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The beach was so beautiful and we were the only ones there. I also had another life experience there: getting stung by a jellyfish. Although I never saw it, I definitely felt it. I didn’t pay it much attention while we were there mostly because I didn’t want to get out of the water. I also didn’t realize what a substantial sting it was. It was only after I got out of the shower and put on new clothes that I noticed how bad it was. After consulting with several people, including both of my professors and other professionals, they all agreed that it had been a jellyfish. And, here I am nearly 2 weeks later and I still have the giant mark from its stingers. I’m just hoping for a really cool scar! J

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That night after a delicious dinner in Bocas Town, the owner of the hotel took us and about 10 other people out on the boat to see one of the coolest things I have ever seen. This also goes in my top 10 experiences of my life. Bioluminescence. According to Wikipedia, “Bioluminescence is the production and emission of light by a living organism. Bioluminescence occurs widely in marine vertebrates and invertebrates, as well as in some fungi, microorganisms and terrestrial invertebrates. Bioluminescence is a form of chemiluminescence where light energy is released by a chemical reaction. Fireflies, anglerfish, and other creatures produce the chemicals luciferin (a pigment) and luciferase (an enzyme). The luciferin reacts with oxygen to create light.”  I wish that I had gotten pictures but even so, I am not convinced that they would have captured that moment properly. My camera is pretty cool but it’s not that cool! Here are so pictures I pulled of google just to give you a bit of an idea….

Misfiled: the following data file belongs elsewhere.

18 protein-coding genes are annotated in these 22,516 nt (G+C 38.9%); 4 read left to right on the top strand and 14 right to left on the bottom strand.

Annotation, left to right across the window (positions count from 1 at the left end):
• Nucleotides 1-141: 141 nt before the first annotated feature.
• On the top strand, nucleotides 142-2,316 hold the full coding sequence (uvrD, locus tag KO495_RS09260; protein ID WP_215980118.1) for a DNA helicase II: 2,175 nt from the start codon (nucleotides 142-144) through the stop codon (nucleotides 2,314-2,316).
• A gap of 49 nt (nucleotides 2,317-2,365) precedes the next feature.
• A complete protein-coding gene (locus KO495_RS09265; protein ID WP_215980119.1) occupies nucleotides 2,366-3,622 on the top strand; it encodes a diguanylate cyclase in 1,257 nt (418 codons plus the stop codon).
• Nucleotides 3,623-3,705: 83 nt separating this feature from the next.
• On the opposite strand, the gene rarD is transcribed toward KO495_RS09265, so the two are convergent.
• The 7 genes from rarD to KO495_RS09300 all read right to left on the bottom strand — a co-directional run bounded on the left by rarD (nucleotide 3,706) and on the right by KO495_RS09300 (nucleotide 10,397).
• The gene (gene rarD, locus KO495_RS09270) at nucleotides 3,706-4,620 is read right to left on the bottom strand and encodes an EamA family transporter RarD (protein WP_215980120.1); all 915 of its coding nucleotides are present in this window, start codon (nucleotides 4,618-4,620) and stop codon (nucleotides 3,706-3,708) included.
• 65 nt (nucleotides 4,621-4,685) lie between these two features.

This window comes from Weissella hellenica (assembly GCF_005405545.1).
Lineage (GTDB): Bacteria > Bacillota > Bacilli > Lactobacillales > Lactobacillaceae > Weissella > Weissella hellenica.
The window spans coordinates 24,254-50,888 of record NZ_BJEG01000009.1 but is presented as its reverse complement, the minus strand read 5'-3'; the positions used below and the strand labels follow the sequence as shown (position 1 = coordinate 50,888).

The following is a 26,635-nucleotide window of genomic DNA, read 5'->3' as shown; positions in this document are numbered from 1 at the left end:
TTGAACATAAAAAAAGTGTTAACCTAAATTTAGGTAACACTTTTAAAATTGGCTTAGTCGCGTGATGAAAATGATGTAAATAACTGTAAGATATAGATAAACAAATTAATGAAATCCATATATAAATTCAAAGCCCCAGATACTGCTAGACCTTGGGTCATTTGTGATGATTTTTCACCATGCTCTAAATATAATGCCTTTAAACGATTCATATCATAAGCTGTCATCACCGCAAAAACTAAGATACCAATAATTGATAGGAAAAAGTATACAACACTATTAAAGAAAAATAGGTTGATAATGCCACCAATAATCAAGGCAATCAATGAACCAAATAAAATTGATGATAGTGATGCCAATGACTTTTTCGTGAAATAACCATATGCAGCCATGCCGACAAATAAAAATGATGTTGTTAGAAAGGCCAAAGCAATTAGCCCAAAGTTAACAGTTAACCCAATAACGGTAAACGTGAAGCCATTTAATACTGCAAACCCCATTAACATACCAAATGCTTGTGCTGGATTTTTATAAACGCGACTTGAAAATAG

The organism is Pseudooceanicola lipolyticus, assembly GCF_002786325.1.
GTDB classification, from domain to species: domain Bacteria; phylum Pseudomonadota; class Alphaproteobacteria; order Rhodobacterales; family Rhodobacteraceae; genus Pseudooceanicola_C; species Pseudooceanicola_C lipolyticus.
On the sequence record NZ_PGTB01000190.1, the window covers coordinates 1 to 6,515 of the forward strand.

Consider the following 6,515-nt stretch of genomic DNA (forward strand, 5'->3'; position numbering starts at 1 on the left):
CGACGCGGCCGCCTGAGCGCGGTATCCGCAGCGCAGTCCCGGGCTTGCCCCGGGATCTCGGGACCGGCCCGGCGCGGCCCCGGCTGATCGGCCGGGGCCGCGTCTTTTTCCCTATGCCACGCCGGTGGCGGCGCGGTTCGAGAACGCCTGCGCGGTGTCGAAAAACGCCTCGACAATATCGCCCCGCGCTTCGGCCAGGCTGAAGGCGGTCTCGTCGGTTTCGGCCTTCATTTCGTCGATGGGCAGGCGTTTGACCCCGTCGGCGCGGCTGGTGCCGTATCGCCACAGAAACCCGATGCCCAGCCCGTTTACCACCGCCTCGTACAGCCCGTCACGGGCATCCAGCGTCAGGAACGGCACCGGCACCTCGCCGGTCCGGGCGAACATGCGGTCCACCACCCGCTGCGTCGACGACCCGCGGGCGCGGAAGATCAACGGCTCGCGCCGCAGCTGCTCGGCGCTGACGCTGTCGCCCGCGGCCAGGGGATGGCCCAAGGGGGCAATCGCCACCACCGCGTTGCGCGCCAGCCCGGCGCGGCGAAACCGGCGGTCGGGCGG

I was admittedly apprehensive to jump into the dark water but after the first person jumped in and was in awe, I had to. I threw on my snorkel and barely had enough time to take off my cover-up. WOW. Just thinking back to that initial moment I can’t help but to smile. Picture this: you dive off of a boat into water as dark as the moonless sky, open your eyes and the wake from your body lights up like the stars. As you dive deeper, you look back to the surface and the area that has been disturbed by your movements is flashing like thousands of fireflies dancing in the depths of the ocean.

I wished that moment could last forever but unfortunately, I needed to breathe (darn) and so came back to the surface, gasping and trying to explain what happened while my friends all did the same. After some time, we loaded back into the boat and drove over to the shallow reefs where the whole thing was lighting up. What an incredible moment. I hope to be able to do that again sometime.

The next day, we met our new professor who would be with us for the next week and a half. I knew she was going to be great when she jumped right in the water with us and was down to hang out. We chilled around our hotel and did some light exploration of the various marine life below us. That was only the beginning of what was to come!